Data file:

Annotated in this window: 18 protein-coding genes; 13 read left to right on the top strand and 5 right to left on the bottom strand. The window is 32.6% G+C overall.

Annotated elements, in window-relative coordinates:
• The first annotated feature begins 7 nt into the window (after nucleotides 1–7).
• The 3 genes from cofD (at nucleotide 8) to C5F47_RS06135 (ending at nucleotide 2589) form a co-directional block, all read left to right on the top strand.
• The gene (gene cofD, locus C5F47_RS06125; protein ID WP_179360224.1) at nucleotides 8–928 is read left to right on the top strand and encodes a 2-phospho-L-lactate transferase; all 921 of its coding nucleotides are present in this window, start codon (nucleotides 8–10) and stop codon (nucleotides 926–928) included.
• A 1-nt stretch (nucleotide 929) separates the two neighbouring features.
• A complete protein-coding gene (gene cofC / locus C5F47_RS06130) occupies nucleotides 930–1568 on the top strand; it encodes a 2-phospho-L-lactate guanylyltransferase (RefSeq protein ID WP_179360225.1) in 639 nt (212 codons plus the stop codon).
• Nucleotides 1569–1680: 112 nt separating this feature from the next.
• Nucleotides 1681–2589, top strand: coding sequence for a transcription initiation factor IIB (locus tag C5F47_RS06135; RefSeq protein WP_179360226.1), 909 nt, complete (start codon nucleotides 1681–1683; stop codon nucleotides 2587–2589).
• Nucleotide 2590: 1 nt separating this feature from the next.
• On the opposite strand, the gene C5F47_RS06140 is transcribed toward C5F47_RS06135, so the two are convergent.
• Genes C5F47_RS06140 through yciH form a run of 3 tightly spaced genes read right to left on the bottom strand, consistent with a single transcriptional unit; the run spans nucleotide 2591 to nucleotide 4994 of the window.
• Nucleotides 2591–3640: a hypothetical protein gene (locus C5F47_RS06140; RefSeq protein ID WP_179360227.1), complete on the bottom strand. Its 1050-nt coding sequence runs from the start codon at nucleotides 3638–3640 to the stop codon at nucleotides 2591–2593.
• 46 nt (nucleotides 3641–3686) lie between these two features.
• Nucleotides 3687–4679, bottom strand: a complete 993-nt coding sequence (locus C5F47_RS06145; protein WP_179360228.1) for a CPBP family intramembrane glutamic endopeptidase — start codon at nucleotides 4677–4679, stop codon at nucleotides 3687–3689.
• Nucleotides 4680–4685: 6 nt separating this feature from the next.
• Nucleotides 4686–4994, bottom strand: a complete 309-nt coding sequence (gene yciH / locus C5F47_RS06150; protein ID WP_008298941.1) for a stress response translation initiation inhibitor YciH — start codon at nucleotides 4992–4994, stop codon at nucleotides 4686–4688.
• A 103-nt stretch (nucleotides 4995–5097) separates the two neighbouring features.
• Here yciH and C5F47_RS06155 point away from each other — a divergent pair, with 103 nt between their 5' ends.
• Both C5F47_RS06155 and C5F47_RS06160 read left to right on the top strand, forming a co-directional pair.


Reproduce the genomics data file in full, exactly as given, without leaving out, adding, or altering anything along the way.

Annotated in this window: 18 protein-coding genes; 13 read left to right on the top strand and 5 right to left on the bottom strand. The window is 32.6% G+C overall.

Annotated elements, in window-relative coordinates:
• The first annotated feature begins 7 nt into the window (after nucleotides 1–7).
• The 3 genes from cofD (at nucleotide 8) to C5F47_RS06135 (ending at nucleotide 2589) form a co-directional block, all read left to right on the top strand.
• The gene (gene cofD, locus C5F47_RS06125; protein ID WP_179360224.1) at nucleotides 8–928 is read left to right on the top strand and encodes a 2-phospho-L-lactate transferase; all 921 of its coding nucleotides are present in this window, start codon (nucleotides 8–10) and stop codon (nucleotides 926–928) included.
• A 1-nt stretch (nucleotide 929) separates the two neighbouring features.
• A complete protein-coding gene (gene cofC / locus C5F47_RS06130) occupies nucleotides 930–1568 on the top strand; it encodes a 2-phospho-L-lactate guanylyltransferase (RefSeq protein ID WP_179360225.1) in 639 nt (212 codons plus the stop codon).
• Nucleotides 1569–1680: 112 nt separating this feature from the next.
• Nucleotides 1681–2589, top strand: coding sequence for a transcription initiation factor IIB (locus tag C5F47_RS06135; RefSeq protein WP_179360226.1), 909 nt, complete (start codon nucleotides 1681–1683; stop codon nucleotides 2587–2589).
• Nucleotide 2590: 1 nt separating this feature from the next.
• On the opposite strand, the gene C5F47_RS06140 is transcribed toward C5F47_RS06135, so the two are convergent.
• Genes C5F47_RS06140 through yciH form a run of 3 tightly spaced genes read right to left on the bottom strand, consistent with a single transcriptional unit; the run spans nucleotide 2591 to nucleotide 4994 of the window.
• Nucleotides 2591–3640: a hypothetical protein gene (locus C5F47_RS06140; RefSeq protein ID WP_179360227.1), complete on the bottom strand. Its 1050-nt coding sequence runs from the start codon at nucleotides 3638–3640 to the stop codon at nucleotides 2591–2593.
• 46 nt (nucleotides 3641–3686) lie between these two features.
• Nucleotides 3687–4679, bottom strand: a complete 993-nt coding sequence (locus C5F47_RS06145; protein WP_179360228.1) for a CPBP family intramembrane glutamic endopeptidase — start codon at nucleotides 4677–4679, stop codon at nucleotides 3687–3689.
• Nucleotides 4680–4685: 6 nt separating this feature from the next.
• Nucleotides 4686–4994, bottom strand: a complete 309-nt coding sequence (gene yciH / locus C5F47_RS06150; protein ID WP_008298941.1) for a stress response translation initiation inhibitor YciH — start codon at nucleotides 4992–4994, stop codon at nucleotides 4686–4688.
• A 103-nt stretch (nucleotides 4995–5097) separates the two neighbouring features.
• Here yciH and C5F47_RS06155 point away from each other — a divergent pair, with 103 nt between their 5' ends.
• Both C5F47_RS06155 and C5F47_RS06160 read left to right on the top strand, forming a co-directional pair.